“The proposed building would so negatively impact efforts to gain World Heritage Site status for Charlestown that any application would certainly be rejected. It would undermine the historic integrity of the town and indicate a lack of commitment toward preservation on the government’s part.

“The NHCS pushes for a re-evaluation of the planned construction and invites members of the public and private sector to add their voices to the debate, highlighting the need to preserve the authentic integrity of charming and historical Charlestown.”

The Observer contacted Evelyn Henville, the executive chair of the World Heritage Committee, on July 26. She noted the importance of having Charlestown as a UNESCO World heritage site.

“The designation of World Heritage sites by UNESCO will not continue forever,” she said. “Nevis now has the opportunity to get into this elite list of countries before the designation is discontinued. We have one of the most important histories in the Caribbean. Our country, as small as it is, has made one of the biggest impacts on World history. That is one of the main criteria you have to show: universal value to the rest of the world. When we look at the history of Nevis, it is so overwhelmingly strong and connected to the rest of the world, we have no choice but to seek world heritage status,” she said.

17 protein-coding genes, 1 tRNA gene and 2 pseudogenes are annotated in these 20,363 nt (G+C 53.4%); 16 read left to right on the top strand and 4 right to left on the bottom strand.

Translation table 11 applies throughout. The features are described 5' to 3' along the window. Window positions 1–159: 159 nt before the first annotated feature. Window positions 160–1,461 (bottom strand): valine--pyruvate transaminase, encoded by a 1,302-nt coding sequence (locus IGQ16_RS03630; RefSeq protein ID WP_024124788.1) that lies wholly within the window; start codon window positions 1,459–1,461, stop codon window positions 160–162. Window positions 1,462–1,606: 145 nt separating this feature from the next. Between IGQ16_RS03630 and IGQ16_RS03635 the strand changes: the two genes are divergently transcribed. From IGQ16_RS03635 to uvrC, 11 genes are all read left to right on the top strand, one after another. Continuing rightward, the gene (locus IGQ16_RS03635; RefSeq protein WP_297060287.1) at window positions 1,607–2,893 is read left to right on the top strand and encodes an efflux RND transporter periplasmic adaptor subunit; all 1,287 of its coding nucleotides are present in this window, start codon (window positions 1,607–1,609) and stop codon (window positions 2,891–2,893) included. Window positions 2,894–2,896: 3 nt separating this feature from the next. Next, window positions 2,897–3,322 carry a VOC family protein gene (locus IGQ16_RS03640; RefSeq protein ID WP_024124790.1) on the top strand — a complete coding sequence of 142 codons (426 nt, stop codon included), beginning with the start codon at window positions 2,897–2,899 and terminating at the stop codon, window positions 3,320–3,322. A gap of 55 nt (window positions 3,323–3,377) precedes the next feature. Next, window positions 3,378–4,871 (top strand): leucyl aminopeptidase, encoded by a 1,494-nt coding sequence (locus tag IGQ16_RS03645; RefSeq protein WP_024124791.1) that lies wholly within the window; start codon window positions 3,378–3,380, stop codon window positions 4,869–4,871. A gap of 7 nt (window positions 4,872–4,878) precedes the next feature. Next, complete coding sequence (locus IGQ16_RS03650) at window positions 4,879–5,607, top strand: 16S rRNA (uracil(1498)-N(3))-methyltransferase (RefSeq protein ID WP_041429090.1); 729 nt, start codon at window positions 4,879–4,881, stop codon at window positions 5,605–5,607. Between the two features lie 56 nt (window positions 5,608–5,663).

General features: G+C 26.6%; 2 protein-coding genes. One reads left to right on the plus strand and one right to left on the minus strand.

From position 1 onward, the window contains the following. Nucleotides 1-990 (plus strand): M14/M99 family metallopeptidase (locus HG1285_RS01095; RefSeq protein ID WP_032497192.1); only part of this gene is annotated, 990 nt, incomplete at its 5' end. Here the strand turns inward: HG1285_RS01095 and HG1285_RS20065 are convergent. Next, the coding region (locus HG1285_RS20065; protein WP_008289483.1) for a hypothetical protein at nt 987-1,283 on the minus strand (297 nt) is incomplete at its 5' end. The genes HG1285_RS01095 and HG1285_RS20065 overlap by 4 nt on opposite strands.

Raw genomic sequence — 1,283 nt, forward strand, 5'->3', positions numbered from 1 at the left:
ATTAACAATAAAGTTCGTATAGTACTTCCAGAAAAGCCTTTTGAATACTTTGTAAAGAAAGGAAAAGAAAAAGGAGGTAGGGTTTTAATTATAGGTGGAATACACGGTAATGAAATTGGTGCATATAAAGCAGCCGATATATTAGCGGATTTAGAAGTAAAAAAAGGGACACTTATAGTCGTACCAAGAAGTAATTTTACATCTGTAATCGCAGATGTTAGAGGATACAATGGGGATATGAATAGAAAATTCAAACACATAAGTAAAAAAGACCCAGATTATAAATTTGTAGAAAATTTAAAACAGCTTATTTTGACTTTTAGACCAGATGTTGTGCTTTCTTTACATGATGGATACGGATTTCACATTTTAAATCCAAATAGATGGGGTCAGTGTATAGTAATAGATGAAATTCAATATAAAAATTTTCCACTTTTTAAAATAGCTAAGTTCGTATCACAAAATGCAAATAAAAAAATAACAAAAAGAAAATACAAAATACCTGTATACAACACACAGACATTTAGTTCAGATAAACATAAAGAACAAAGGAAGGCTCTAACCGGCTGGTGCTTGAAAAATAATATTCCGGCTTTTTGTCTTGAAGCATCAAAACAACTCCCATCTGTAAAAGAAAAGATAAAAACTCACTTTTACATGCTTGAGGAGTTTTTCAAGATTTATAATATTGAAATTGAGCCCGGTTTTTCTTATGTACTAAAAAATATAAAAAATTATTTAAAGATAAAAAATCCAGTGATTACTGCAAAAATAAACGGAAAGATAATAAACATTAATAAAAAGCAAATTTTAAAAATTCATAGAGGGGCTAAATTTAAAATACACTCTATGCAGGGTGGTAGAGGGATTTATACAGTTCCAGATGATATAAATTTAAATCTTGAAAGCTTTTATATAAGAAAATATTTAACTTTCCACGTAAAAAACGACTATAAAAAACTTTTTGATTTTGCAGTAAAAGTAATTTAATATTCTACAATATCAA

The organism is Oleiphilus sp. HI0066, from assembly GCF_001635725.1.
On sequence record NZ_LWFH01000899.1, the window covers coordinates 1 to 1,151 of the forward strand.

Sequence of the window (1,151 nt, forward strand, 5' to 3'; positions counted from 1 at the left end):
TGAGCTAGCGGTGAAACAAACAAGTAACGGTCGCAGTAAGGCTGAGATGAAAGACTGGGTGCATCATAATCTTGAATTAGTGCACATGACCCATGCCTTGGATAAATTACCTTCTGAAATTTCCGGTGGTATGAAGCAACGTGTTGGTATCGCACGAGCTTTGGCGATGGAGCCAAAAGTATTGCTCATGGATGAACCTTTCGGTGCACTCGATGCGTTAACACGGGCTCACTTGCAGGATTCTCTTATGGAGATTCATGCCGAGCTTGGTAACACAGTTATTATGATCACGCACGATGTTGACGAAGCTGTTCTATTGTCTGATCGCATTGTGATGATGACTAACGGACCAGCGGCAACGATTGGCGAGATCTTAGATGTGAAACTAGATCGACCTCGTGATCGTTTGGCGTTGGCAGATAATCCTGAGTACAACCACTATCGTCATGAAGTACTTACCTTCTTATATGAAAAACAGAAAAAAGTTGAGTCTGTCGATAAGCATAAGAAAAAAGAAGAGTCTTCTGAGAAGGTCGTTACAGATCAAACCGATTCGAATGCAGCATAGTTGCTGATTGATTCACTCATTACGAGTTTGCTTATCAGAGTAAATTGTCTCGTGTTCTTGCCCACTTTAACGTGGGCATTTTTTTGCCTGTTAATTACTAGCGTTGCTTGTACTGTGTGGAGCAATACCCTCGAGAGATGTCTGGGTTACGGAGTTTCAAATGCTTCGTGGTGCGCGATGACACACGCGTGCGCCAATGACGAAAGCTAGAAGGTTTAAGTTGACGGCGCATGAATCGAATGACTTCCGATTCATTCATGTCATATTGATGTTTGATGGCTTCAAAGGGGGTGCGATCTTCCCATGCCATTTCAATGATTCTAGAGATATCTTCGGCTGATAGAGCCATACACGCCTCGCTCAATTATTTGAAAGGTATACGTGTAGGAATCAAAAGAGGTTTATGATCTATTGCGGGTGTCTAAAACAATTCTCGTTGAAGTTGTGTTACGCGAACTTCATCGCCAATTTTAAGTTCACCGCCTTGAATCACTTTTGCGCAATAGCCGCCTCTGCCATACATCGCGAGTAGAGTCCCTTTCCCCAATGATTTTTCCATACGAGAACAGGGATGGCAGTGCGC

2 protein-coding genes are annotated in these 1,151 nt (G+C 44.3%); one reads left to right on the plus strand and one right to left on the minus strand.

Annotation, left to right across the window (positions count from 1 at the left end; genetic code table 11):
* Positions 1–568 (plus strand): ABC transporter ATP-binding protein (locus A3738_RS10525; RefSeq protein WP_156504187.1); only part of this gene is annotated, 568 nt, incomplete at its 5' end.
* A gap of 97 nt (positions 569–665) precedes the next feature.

She notes that Fort Charles is one of the first, if not the very first, fort established by the British in the Western Hemisphere, and history suggests that it predates Brimstone Hill on St. Kitts and Nelson’s Dockyard in Antigua. “So, as we are unearthing this history, we are realizing how special, influential and powerful our little Nevis was during its day,” she added.

Henville further said that having Charlestown as a UNESCO World Heritage Site will add tremendous benefits to the tourism sector as “we would not have to be pumping all of this money into marketing and public awareness of our country because just being a world heritage site [would allow us to] be constantly talked about and written about in everything UNESCO does.”

She adds that when “Charlestown joins the prestigious list of UNESCO World Heritage Sites, it will be protected by the Geneva Convention against destruction or misuse in time of war, as are all of the UNESCO World Heritage Sites.  The benefits are just enormous,” she said. “UNESCO will not be [granting] World Heritage Sites forever and we have to get on that list because of the importance of our heritage to the rest of the world.”